The NAIC’s Capital Markets Bureau monitors developments in the capital markets globally and analyzes their potential impact on the investment portfolios of US insurance companies. A list of archived Capital Markets Bureau Special Reports is available via the index
The U.S. Insurance Industry’s Exposure to the Federal Home Loan Banking System
Established in 1932 by an act of the U.S. Congress in response to the Great Depression, the Federal Home Loan Banking system supports the market for homes by making the related capital markets more efficient and transparent. Instead of making loans to individuals, Federal Home Loan Bank (FHLB) branches provide low-cost financing to the financial institutions that extend loans to homeowners, resulting in the availability of affordable mortgages. Insurance companies interact with the FHLB system in three ways: 1) they borrow from the FHLBs; 2) they invest in FHLB debt; and 3) they own stock in local FHLB branches.
The purpose of the Federal Home Loan Bank system is to provide liquidity and transparency to the capital markets supporting home ownership. Instead of making loans directly to individuals, FHLB branches provide low-cost financing to the companies that extend loans to homeowners, which, in turn, lowers costs for all.
The FHLB system consists of 12 branches as well as a central Office of Finance. Each branch is assigned a territory, which typically consist of four to five states. U.S. territories are identified in the map below.
Each FHLB branch is a cooperative of mortgage lenders. As a cooperative, the branch members set the credit standards and lending policies, elect the board of directors and, ultimately, take responsibility for the branch. If a mortgage originator or commercial bank or insurer wishes to apply for a loan (what the branches refer to as an “advance”) from the local FHLB branch, it must first become a member of the cooperative by purchasing mandatorily redeemable shares. The number of shares required for membership varies by branch. The shares cannot be sold to others; i.e., they are not publicly traded, in part because they confirm membership in the branch. The shares may be redeemed at the appropriate branch for repayment at par, but only after a notice period and only after all advanced amounts are repaid in full.
Once a company (e.g., an insurer, a bank, or a savings and loan, typically) becomes a member, it is free to apply for a loan. No individuals may become members. The table below, provided by the FHLB’s Office of Finance, details the breakdown of the system’s members by company type.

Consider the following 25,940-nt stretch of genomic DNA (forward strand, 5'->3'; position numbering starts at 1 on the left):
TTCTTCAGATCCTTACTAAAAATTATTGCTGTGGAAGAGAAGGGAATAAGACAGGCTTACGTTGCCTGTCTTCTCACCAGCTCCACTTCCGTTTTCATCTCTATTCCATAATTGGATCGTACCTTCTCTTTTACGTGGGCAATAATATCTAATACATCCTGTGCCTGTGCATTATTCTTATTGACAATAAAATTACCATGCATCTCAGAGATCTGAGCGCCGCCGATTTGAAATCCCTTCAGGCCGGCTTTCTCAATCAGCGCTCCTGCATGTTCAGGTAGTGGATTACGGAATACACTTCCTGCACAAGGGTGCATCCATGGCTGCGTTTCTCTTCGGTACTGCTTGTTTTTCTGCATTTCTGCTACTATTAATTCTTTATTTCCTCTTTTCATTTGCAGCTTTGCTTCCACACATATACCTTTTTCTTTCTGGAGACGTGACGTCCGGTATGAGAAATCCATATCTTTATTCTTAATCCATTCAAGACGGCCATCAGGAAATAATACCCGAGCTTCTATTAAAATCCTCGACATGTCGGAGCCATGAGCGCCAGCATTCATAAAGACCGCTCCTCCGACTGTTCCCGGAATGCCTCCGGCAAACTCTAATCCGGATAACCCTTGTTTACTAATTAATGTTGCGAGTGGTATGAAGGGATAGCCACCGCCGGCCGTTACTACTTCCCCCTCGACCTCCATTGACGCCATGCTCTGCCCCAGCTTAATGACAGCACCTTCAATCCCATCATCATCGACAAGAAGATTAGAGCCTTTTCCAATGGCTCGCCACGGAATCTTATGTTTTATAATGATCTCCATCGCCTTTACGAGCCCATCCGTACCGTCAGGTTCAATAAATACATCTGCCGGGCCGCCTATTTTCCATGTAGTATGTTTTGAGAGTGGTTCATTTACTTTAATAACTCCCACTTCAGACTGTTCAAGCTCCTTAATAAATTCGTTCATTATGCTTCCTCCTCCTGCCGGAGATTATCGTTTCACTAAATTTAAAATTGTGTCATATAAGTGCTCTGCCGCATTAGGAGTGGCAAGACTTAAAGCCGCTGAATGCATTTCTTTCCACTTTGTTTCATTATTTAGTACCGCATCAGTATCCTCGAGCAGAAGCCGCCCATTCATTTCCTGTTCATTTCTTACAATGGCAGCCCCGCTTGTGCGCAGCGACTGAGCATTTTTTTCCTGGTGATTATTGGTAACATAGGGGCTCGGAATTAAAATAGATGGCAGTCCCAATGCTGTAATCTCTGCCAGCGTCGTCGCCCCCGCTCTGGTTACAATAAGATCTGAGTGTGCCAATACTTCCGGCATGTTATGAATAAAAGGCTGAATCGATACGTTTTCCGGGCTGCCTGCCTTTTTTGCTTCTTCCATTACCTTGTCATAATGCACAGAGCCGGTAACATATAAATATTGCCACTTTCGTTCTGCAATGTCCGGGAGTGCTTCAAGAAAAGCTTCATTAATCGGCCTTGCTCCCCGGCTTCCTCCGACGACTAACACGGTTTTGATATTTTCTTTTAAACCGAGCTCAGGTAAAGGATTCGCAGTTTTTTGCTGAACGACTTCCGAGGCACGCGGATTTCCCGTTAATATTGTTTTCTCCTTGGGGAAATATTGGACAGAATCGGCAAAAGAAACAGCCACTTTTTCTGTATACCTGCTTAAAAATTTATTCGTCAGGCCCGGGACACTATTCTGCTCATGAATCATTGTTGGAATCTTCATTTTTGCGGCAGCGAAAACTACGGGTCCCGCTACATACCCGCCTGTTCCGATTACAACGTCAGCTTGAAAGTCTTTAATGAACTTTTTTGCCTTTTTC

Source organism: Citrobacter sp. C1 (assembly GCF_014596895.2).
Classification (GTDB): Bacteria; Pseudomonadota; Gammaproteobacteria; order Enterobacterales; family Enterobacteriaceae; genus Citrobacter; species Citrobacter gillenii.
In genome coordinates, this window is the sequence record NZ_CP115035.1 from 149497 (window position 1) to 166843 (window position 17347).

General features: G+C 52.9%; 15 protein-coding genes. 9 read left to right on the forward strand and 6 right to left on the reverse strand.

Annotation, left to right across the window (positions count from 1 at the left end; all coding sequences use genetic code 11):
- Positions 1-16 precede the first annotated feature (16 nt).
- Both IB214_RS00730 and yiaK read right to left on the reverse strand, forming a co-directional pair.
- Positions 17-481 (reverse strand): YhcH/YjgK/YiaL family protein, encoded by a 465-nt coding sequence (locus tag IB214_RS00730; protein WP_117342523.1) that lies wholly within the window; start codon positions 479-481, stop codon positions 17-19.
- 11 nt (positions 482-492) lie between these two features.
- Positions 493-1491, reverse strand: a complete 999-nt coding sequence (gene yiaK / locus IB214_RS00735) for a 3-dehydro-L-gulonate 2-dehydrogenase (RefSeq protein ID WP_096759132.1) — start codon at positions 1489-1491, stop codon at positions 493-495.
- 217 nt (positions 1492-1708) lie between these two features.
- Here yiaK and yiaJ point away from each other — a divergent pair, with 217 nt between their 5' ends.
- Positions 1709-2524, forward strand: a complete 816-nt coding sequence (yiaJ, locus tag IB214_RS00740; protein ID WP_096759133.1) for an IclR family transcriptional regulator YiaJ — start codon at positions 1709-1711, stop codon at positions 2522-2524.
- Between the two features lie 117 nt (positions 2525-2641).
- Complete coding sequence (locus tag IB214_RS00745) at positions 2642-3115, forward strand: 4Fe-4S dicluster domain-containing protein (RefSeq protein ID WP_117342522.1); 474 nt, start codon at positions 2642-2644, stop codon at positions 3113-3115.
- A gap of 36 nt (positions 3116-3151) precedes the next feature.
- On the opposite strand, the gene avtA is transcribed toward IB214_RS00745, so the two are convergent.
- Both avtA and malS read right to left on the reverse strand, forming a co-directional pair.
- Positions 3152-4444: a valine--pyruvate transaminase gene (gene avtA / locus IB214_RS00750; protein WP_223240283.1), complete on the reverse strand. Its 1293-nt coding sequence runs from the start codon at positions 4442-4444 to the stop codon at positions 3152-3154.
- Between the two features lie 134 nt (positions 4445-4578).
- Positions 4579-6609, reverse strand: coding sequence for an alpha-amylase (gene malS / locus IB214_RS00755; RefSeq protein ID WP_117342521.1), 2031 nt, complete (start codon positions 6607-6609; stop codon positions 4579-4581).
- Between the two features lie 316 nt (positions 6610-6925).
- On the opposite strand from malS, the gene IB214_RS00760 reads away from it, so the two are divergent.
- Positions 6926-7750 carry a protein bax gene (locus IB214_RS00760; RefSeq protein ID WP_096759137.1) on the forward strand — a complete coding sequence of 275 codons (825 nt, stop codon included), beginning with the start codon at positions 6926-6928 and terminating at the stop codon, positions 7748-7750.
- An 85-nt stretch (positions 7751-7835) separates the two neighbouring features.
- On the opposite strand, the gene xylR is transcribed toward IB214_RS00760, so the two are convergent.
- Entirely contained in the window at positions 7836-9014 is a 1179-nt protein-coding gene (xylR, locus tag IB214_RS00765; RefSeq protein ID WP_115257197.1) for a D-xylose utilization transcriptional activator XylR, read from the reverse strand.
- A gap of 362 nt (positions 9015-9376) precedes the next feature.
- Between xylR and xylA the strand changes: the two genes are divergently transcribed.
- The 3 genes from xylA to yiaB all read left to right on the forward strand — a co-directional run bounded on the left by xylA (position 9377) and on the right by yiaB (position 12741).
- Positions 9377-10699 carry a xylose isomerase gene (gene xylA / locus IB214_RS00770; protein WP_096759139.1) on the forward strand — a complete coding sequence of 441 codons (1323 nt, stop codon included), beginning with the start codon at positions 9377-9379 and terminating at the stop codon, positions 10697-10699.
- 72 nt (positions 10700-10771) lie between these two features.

All of the FHLBs’ loans are secured by collateral. Collateral can vary from home loans (for which a discount rate, or “haircut,” on the collateral value of 50% is not uncommon) to U.S. Treasury and government-sponsored agency bonds (more typical of an insurer’s pledge, where the discount rate is lower and might only be 3%). Collateral is regularly revalued by branch management and, if values fall below acceptable levels, additional collateral contributions or protections need to be provided by the member. FHLB branches do not restrict how proceeds from an advance may be used.
FHLB branches tend to carry large cash balances, so most small advances are funded from cash on hand. However, when cash stores run low or an advance is too large to fund by cash on hand, the FHLB branch requests funding from the Office of Finance.
The Office of Finance serves as a centralized financing arm of the FHLB branches. It maintains relationships with the capital markets while consolidating and distributing summary financial results. It also arranges the bond issues (referred to as consolidated obligations) used to fund all 12 FHLB branches. The branches share the funds raised by the Office of Finance, and all the branches also share the obligation to repay the debt. Thus, each branch is legally responsible for repayment of its own debt, plus the debt of all other FHLBs. The joint and several nature of consolidated obligations, along with the support of the federal government, allow the Office of Finance to issue debt at low costs, the result of which is lower interest costs for members.
Comparison to Federal Home Loan Mortgage Corporation (“Freddie Mac”) and Federal National Mortgage Association (“Fannie Mae”)
The following table identifies the government-sponsored entities (GSEs) that support the domestic housing market and provides summary financial results.
Year-end 2011 Financial Results for Home and Farm Financing GSEsNote: Ginnie Mae is a government agency, and not a GSE.
Freddie Mac and Fannie Mae dwarf the total assets and mortgage loans of the FHLB system. The table below underscores the major differences between the FHLB systems and Freddie Mac and Fannie Mae.